September 3, 2009 in Idaho

Choices loom amid bad budget news for Idaho

By The Spokesman-Review
 

BOISE - Idaho is facing a $151.4 million tax revenue shortfall in the current budget year, according to a new state forecast, and state leaders will have to decide whether to further slash the state budget or dip into rainy-day funds that now total $274.3 million.

Lawmakers and Gov. Butch Otter have been reluctant to spend much of the state’s reserves, which stood at $391 million before the Legislature convened this year. But they spent nearly a third this year, while also imposing deep cuts in the state budget, including the first-ever cut in state funding for public schools and a 5 percent cut in personnel costs statewide, for all agencies. That’s led to furloughs, layoffs and more; for example, this Friday, the legislative services offices is closed due to staff-wide furloughs.

“We have been here before,” Otter said today, in response to the gloomy revenue news. “We have the experience, the tools and the commitment needed to address this situation while maintaining necessary public services. We are fortunate to be far better off than most other states, thanks to sound, conservative fiscal management and a strong understanding of government’s limited role in people’s lives.”

Otter could impose mid-year budget holdbacks, or he could work with legislators to tap the reserves, or there could be some combination of those steps. But one way or the other, Idaho has to balance its budget.

The governor is scheduled to meet with state agency heads Sept. 10 “to discuss potential savings;” he’s meeting with GOP legislative leaders on Sept. 11, and he’s meeting with leaders of the Legislature’s Democratic minority on Sept. 16, all before he puts forth his proposed plan.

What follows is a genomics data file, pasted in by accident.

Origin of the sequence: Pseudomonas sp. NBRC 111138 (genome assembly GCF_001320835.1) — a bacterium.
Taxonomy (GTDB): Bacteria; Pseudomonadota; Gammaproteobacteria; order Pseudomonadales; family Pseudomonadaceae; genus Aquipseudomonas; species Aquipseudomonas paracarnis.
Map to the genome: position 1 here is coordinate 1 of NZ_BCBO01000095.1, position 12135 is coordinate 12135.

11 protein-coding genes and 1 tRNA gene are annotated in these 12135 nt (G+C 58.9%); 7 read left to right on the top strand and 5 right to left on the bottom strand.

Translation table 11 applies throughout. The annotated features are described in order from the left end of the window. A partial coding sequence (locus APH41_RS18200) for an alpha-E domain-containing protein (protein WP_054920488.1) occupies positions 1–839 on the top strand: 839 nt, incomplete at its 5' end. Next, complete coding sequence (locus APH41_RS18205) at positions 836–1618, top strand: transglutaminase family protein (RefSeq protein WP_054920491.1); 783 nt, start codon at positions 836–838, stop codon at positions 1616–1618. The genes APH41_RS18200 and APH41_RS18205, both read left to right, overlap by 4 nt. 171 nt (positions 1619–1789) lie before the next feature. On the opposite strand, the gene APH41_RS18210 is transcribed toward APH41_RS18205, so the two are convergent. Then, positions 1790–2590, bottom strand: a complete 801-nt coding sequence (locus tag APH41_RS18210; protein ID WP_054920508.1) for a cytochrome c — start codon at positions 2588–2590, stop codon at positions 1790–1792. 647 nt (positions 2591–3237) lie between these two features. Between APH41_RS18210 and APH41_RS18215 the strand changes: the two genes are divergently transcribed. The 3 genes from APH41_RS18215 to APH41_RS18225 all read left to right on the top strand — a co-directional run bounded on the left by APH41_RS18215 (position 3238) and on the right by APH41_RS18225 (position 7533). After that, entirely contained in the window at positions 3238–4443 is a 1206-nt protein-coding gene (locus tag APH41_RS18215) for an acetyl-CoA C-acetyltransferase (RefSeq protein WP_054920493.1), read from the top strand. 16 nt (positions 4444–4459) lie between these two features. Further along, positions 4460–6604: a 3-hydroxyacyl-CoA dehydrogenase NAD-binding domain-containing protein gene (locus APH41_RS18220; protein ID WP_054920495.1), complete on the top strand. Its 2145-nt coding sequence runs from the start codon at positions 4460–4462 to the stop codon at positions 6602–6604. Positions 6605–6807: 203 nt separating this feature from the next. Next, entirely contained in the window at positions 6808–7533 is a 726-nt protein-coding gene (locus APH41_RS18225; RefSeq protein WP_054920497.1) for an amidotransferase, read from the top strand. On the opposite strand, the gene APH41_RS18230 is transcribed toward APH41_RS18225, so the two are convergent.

Wayne Hammon, Otter’s budget director, said the budget news doesn’t necessarily mean more pain for already struggling state employees. “We have tools available to us other than just the state employees,” he said. “We are looking under every rock.”

He added, “This is not unexpected. … Last year, when we knew things were starting to get bad, there were a lot of people who clamored that we had to spend more of the rainy-day, spend more of the rainy-day. So far we’ve spent 30 percent of the total rainy-day funds, the four funds. So going forward, we still have tools available to us.”

Idaho’s four “rainy-day” funds are its budget stabilization fund; a public education stabilization fund; an economic recovery reserve fund; and the portion of the tobacco-settlement Millenium Fund that’s not set aside in an endowment.

The governor doesn’t have authority to spend rainy-day funds on his own; he’d need legislative concurrence. He does, however, have authority to impose mid-year budget cuts, though lawmakers would then have to decide whether to make those permanent.

“He wants to counsel with all of them, get their perception of what needs to be done before he makes any decision,” Hammon said.

Mike Ferguson, Otter’s chief economist, who issued the forecast, said, “Everybody’s been dreading it, but I don’t think anybody’s going to be particularly surprised by it, because we’ve known that things have not gone terribly well. Hopefully we’re getting closer to the bottom.”

Ferguson said employment in Idaho actually is forecast to start growing in fiscal year 2010, “but this is still September - we’ve got a ways to go before we’re there, and it’s still not going to feel that great.”

Said Ferguson, “What this does is it gives some hard numbers that the policy makers can chew on and figure out how they’re going to deal with it.”

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